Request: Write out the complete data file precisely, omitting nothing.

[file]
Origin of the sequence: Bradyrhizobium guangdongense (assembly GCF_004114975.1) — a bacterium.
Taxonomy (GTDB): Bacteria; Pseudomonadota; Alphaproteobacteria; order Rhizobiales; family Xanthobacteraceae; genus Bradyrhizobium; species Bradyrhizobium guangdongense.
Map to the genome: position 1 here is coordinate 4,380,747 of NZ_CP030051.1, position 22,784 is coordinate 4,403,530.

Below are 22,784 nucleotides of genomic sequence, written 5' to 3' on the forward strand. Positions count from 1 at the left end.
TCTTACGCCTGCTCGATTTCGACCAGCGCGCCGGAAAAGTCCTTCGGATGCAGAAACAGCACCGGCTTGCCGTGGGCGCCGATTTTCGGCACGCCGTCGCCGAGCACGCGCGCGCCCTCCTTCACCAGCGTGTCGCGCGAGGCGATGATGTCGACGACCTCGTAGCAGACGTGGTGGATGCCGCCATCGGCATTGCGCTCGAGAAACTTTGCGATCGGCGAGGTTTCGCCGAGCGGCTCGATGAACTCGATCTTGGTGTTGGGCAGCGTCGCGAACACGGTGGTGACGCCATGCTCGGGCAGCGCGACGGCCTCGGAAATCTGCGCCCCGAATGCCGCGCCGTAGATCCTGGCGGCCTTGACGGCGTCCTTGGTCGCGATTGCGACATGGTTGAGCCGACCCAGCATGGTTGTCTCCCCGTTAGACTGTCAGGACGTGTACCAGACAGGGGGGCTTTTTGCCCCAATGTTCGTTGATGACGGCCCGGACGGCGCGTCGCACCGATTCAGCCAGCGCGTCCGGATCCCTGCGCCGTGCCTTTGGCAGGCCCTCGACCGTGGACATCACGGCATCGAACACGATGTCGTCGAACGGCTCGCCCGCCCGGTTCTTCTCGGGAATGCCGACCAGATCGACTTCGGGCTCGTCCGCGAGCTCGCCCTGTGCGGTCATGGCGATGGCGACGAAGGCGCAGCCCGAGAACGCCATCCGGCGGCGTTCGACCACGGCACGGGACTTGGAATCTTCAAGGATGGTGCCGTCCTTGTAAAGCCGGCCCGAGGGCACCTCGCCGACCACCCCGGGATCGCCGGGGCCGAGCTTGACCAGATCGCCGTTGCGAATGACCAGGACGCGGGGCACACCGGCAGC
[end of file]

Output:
Origin of the sequence: Bradyrhizobium guangdongense (assembly GCF_004114975.1) — a bacterium.
Taxonomy (GTDB): Bacteria; Pseudomonadota; Alphaproteobacteria; order Rhizobiales; family Xanthobacteraceae; genus Bradyrhizobium; species Bradyrhizobium guangdongense.
Map to the genome: position 1 here is coordinate 4,380,747 of NZ_CP030051.1, position 22,784 is coordinate 4,403,530.

Below are 22,784 nucleotides of genomic sequence, written 5' to 3' on the forward strand. Positions count from 1 at the left end.
TCTTACGCCTGCTCGATTTCGACCAGCGCGCCGGAAAAGTCCTTCGGATGCAGAAACAGCACCGGCTTGCCGTGGGCGCCGATTTTCGGCACGCCGTCGCCGAGCACGCGCGCGCCCTCCTTCACCAGCGTGTCGCGCGAGGCGATGATGTCGACGACCTCGTAGCAGACGTGGTGGATGCCGCCATCGGCATTGCGCTCGAGAAACTTTGCGATCGGCGAGGTTTCGCCGAGCGGCTCGATGAACTCGATCTTGGTGTTGGGCAGCGTCGCGAACACGGTGGTGACGCCATGCTCGGGCAGCGCGACGGCCTCGGAAATCTGCGCCCCGAATGCCGCGCCGTAGATCCTGGCGGCCTTGACGGCGTCCTTGGTCGCGATTGCGACATGGTTGAGCCGACCCAGCATGGTTGTCTCCCCGTTAGACTGTCAGGACGTGTACCAGACAGGGGGGCTTTTTGCCCCAATGTTCGTTGATGACGGCCCGGACGGCGCGTCGCACCGATTCAGCCAGCGCGTCCGGATCCCTGCGCCGTGCCTTTGGCAGGCCCTCGACCGTGGACATCACGGCATCGAACACGATGTCGTCGAACGGCTCGCCCGCCCGGTTCTTCTCGGGAATGCCGACCAGATCGACTTCGGGCTCGTCCGCGAGCTCGCCCTGTGCGGTCATGGCGATGGCGACGAAGGCGCAGCCCGAGAACGCCATCCGGCGGCGTTCGACCACGGCACGGGACTTGGAATCTTCAAGGATGGTGCCGTCCTTGTAAAGCCGGCCCGAGGGCACCTCGCCGACCACCCCGGGATCGCCGGGGCCGAGCTTGACCAGATCGCCGTTGCGAATGACCAGGACGCGGGGCACACCGGCAGC